Friday, 11 April 2014

Review: Don't Call Me Baby (AKA, I'll call you something, but it isn't very nice.)

Don't Call Me Baby

Publication Date: April 22nd 2014
~A copy was provided by HarperTeen and Edelweiss in exchange for an honest review~


All her life, Imogene has been known as the girl on THAT blog.

Imogene's mother has been writing an incredibly embarrassing, and incredibly popular, blog about her since before she was born. Hundreds of thousands of perfect strangers knew when Imogene had her first period. Imogene's crush saw her "before and after" orthodontia photos. But Imogene is fifteen now, and her mother is still blogging about her, in gruesome detail, against her will.

When a mandatory school project compels Imogene to start her own blog, Imogene is reluctant to expose even more of her life online...until she realizes that the project is the opportunity she's been waiting for to tell the truth about her life under the virtual microscope and to define herself for the first time.

Don't Call Me Baby is a sharply observed and irrepressibly charming story about mothers and daughters, best friends and first crushes, and the surface-level identities we show the world online and the truth you can see only in real life.


A book has never angered me so much as Don't Call Me Baby, not even Shadow Kiss and that ending. I've also never wanted to hit a book so much in my life, there's not a lot of things that'll get me riled, but when it comes to double standards I will argue over it.
Don't Call Me Baby, while about taking a step away from this lovely laptop I'm typing off, going unplugged from the internet, it's also about Mother-Daughter relationships and these ones so dysfunctional it's bordering on emotional abuse. Yes, I may be dramatic but this woman is documenting every fucking aspect of her daughter's life online, on a worldwide famous blog- that now has sponsors and endorsements-She even asked her readers TO NAME HER BABY. And she nicknames her babyliscious- no one with one ounce of dignity would nickname her baby that, and create her own persona to make money off of her, even though Imogene's now fifteen.

Her mother- Sorry, mommyliscious, obviously took pictures of her growing up, and posted them on her blog. She talks about her first period, talking about how she's "filling out" There's no privacy, she's taking pictures of her just as she wakes up, she makes fun of her. She tells her what to so when to do it, makes her pose for photos, doesn't even ask her her permission on anything, including talking at a bloggers con, because obviously it's her daughter so she owns her, and when Imogene tries to talk to her, she just brushes her off.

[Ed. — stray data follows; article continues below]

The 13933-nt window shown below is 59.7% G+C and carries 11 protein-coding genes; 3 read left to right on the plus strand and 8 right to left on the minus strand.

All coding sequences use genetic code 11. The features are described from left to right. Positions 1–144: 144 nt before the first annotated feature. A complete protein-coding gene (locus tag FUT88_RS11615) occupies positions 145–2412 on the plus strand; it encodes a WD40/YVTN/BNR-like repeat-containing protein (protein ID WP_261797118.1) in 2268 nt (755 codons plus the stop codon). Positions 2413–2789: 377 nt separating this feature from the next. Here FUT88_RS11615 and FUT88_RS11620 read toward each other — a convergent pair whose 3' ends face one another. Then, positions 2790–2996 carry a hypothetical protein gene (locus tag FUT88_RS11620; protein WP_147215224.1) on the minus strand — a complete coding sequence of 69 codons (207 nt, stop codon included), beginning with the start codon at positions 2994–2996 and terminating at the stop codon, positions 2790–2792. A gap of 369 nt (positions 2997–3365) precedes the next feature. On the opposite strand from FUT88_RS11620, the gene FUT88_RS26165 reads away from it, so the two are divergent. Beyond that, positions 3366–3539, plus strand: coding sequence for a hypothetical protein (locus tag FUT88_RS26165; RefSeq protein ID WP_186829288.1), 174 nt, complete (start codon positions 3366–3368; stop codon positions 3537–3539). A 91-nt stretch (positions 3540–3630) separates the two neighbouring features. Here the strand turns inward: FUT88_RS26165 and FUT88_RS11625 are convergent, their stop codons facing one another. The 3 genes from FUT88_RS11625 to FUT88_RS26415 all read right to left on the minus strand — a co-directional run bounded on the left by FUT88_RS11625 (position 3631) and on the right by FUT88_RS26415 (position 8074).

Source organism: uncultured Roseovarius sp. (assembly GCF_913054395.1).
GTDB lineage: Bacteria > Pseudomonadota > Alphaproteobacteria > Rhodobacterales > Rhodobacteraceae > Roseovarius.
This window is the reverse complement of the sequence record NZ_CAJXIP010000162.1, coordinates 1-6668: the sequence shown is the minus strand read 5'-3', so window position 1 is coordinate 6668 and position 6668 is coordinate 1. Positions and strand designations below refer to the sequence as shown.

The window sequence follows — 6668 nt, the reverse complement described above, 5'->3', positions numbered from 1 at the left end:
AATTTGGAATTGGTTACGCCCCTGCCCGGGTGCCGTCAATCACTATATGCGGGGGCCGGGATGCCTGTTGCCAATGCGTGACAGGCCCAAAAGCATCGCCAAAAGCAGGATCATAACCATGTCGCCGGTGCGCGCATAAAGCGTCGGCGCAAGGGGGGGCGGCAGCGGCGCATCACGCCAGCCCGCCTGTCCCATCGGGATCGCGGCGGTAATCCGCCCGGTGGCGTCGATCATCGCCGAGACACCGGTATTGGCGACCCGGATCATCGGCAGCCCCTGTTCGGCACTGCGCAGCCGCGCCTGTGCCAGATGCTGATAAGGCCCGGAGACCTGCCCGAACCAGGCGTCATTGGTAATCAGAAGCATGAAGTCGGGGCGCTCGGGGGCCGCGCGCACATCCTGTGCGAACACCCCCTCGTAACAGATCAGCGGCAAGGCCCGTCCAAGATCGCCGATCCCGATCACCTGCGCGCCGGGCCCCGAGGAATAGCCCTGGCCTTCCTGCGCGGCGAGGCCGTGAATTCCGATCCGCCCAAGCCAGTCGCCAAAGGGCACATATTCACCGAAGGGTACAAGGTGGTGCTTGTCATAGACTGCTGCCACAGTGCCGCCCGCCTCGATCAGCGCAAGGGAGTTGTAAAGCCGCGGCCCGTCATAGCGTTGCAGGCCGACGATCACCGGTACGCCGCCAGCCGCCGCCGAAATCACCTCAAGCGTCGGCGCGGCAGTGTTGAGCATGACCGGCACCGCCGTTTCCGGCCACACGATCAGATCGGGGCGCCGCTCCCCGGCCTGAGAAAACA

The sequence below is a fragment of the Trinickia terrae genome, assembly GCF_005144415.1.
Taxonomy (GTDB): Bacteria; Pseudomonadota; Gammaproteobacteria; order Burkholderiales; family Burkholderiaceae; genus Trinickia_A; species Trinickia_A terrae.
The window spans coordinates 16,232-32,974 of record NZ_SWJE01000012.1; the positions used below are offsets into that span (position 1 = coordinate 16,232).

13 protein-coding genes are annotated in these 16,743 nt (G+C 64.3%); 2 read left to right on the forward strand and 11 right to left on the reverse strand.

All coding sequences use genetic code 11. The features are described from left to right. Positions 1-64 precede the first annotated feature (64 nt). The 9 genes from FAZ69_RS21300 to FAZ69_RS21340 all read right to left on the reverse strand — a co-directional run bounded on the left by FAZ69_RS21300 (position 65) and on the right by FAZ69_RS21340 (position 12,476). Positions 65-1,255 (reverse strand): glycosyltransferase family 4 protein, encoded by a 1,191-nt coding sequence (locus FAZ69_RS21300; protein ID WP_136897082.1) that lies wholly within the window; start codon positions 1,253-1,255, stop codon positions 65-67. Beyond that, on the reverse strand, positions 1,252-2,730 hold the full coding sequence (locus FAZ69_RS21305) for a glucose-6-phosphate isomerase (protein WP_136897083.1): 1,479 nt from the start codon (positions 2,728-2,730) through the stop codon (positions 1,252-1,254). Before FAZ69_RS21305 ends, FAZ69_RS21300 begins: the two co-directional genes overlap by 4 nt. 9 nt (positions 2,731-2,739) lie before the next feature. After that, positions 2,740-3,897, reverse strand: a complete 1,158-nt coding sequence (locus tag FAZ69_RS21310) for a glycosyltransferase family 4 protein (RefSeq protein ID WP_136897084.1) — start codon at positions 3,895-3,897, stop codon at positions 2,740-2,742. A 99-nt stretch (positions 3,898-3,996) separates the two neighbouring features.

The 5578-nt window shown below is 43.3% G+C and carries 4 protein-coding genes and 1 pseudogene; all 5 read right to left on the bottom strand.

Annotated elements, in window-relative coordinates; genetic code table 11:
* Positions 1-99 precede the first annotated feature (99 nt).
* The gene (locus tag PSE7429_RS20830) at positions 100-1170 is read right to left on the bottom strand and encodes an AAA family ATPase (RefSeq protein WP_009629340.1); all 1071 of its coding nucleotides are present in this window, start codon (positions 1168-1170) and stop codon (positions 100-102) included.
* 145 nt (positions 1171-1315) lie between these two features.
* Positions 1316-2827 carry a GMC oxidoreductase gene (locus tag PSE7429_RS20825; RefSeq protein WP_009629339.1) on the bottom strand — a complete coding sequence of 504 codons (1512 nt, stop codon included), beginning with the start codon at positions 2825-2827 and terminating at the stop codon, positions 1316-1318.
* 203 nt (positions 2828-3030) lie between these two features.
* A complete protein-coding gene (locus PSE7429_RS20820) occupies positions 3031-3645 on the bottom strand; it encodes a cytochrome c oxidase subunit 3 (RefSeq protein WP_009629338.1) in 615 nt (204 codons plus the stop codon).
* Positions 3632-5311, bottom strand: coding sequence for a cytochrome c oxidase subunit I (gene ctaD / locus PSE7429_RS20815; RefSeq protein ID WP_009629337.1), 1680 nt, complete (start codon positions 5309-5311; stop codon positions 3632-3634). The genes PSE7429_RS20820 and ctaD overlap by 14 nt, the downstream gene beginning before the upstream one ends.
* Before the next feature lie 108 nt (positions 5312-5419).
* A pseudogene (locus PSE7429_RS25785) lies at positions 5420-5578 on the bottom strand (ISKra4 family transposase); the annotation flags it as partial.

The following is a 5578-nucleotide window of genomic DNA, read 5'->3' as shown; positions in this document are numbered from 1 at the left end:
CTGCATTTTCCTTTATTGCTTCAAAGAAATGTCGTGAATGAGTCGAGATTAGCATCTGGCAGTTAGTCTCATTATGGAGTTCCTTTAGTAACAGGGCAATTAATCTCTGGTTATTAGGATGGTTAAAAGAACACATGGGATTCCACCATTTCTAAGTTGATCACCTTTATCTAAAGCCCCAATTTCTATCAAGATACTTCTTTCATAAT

Newsflash: You don't own your child. You don't make money off your child. You're not a Kardashian.

I'm not even going to go into the whole anyone including pervert opportunist could be scouring that blog. I know this isn't real, because it's utterly unrealistic, and believe me if that women was real, she belongs in a cell.
Then we have Imogene's friend Sage, whose mother is also a blogger, and goes to a different level. I'll remind you these girls are fifteen and not five. Yet Sage's mother controls what goes in her daughters mouth (don'tsayitdon'tsayitdon'tsayit.) only health food, forces her to eat these new concoctions she creates to post on her blog. No junk food, no sugar, no balance, nothing. This is how eating disorders start. That in itself, can lead to a whole vault full of shit for anybody, her mother taking control over everything she eats, which is 1) totally wrong, 2) obsessive over calories (okay, I am too, but this is me doing that. Not my mother) 3) can lead to body dysmorphia and other issues. Luckily for Sage, she doesn't feel guilty when she sneaks junk food.

When they have to start a blog for and experiment for school, they decide to do a backlash to get back at their mothers, and of course the mothers find out and demand they delete the posts because it's damaging to them, though it's the fucking truth. Also, freedom of speech anyone?

So, we do get a lame assed excuse as to why they act this way, that considering the majority of the book was focused on getting their parent's to stop, it's resolved pretty quickly and  annoyingly so. It was building up to this big fight-that never actually happened. They just talked, and miraculously, their mother's listened, though they've tried before and nothing happened. So suuuuure this time it did.
I've never wanted to burn a book so much in my life. And you can probably see it, but I swear a lot when I'm angry. I also originally rated this 1.5, but thinking it over, and how angry I'm still getting over it. It's a 0.5-1. And really, it's lucky it's getting that. When you want to punch a fictional parent in. the. face, and not feel sorry for it. It's serious.


Rating: 0.5/5